Magical Moonrise

MoonrisePrepare yourself for three minutes of magic as you watch this amazing video of moonrise by photographer & digital visual effects artist Mark Gee.  Mark has worked on many high profile films, including The Lord of the Rings: The Return of the King and The Hobbit.The video is a real time capture of the moon rising over the Mount Victoria Lookout in the capital city of Wellington, New Zealand. Mark says it is something he has wanted to do for over a year. He finally got the shot on 28th January.

“The weather, moon phases and  finding a suitable location where I could actually get the moon rising directly over the lookout. Finally it all came together – I found the perfect location, and the weather in Wellington was amazing! Luckily there were people watching the moon rise from the Mount Victoria Lookout. I didn’t know what to expect with the performance of everyone up there, but I couldn’t have directed it better myself, even though they had no idea I was filming them.”

The following map shows the line of sight for the shot across Wellington, from Central Park to Mount Victoria Lookout 2.1 km away.

moon map

Click for Mark Gee’s description on Google Maps.

Mark’s other work, including stunning photos of the stars and Milky Way over the New Zealand landscape, can be viewed on his website http://markg.com.au/

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4 Responses to Magical Moonrise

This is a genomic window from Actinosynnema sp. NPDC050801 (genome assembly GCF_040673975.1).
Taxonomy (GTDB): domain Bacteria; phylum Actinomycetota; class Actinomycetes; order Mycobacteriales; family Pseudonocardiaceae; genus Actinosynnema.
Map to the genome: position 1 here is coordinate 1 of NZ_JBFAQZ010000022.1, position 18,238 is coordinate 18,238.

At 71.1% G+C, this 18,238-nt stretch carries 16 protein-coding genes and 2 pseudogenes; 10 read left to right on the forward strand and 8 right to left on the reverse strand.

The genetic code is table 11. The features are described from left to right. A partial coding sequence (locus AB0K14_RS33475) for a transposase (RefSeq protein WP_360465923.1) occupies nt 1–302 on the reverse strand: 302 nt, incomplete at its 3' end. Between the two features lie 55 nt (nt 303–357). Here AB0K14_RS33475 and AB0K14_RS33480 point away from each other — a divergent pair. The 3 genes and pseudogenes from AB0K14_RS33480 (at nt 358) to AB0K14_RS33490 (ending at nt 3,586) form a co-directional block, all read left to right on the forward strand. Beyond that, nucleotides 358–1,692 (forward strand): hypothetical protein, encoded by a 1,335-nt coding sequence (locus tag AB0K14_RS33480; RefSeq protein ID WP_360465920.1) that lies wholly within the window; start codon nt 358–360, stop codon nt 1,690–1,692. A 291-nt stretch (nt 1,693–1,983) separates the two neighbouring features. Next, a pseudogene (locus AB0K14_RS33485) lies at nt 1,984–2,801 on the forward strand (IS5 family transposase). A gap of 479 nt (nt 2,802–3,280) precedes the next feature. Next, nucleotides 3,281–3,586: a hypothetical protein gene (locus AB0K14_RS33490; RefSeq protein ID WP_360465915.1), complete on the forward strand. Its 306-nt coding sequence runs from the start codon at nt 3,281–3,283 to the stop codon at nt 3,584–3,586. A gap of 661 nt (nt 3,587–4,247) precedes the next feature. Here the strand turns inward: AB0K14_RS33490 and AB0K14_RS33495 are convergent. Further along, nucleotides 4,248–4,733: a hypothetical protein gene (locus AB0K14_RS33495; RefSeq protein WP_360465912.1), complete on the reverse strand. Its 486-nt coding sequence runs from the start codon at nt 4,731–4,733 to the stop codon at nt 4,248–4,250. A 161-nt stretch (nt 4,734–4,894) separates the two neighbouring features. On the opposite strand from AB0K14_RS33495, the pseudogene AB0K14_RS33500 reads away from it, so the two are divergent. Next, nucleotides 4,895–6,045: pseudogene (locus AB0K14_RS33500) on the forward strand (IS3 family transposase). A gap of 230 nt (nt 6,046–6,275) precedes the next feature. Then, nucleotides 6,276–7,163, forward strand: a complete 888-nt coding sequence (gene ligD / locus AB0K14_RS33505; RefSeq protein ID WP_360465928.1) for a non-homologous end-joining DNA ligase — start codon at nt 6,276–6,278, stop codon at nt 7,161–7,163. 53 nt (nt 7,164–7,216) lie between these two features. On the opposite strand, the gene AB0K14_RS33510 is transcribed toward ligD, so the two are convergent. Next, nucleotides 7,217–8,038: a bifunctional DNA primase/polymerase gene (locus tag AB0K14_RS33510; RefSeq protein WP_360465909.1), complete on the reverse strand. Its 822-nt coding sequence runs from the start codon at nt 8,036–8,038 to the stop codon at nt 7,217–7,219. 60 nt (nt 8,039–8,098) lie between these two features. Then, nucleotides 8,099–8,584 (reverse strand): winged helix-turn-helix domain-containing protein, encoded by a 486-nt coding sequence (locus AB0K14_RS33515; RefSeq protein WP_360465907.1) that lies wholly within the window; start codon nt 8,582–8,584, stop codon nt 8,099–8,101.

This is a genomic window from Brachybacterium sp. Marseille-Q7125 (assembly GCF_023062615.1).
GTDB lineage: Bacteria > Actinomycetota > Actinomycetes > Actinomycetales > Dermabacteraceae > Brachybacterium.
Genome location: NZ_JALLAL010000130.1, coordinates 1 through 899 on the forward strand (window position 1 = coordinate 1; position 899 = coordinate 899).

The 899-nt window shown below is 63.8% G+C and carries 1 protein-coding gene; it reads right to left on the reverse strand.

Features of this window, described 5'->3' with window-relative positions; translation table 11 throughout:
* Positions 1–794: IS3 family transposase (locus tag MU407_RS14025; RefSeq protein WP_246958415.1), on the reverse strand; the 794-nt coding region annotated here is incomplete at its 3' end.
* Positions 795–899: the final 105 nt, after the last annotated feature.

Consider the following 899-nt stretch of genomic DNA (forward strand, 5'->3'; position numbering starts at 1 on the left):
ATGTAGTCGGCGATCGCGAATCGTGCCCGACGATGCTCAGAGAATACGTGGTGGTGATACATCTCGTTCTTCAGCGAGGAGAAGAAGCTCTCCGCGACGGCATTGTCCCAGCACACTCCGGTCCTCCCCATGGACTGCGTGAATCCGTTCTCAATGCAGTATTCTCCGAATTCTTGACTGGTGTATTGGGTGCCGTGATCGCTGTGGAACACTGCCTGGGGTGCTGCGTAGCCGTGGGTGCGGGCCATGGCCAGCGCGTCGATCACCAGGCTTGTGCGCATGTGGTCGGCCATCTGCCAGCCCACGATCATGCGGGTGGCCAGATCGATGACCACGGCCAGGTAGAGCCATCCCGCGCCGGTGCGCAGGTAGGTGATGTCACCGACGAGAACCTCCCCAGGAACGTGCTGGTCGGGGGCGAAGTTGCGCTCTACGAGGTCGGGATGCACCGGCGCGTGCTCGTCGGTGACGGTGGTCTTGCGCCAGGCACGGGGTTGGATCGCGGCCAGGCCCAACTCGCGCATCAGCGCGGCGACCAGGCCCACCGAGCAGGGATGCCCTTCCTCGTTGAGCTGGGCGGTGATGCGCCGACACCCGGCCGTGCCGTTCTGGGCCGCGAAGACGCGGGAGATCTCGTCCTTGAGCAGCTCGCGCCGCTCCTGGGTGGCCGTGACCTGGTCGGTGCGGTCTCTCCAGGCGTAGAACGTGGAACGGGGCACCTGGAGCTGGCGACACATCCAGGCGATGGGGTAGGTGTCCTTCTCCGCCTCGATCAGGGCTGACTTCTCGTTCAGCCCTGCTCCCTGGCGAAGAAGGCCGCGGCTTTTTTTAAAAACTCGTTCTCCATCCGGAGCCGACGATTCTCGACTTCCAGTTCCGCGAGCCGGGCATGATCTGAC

1. hro001 says:

    WOW! This is absolutely amazing … and as you said, Verity, quite magical.

  2. Caleb says:

    Thanks for sharing that, Verity. I needed that.

  3. Verity Jones says:

    If you haven’t already seen it, the Disney Pixar short La Luna is a real joy too. It can be watched in full here: http://www.filmofilia.com/full-pixars-short-la-luna-is-here-available-for-all-123270/

  4. I walked the mile home from my best mate’s house at about 2230 last night – the sky was clear, and despite some street-light pollution, the stars stood out. I took a slight detour across a local park to get a better and un-polluted view, and almost fell over backwards as I scanned across and up past Sirius, through Orion and Taurus to where the beacon of Jupiter shone steady and un-twinkling above. I took a full 45 minutes to cover the mile. I’ll never tire of the view of the stars and planets. Bryan Cox should do more of it – it’d maybe give him some sense of humility.

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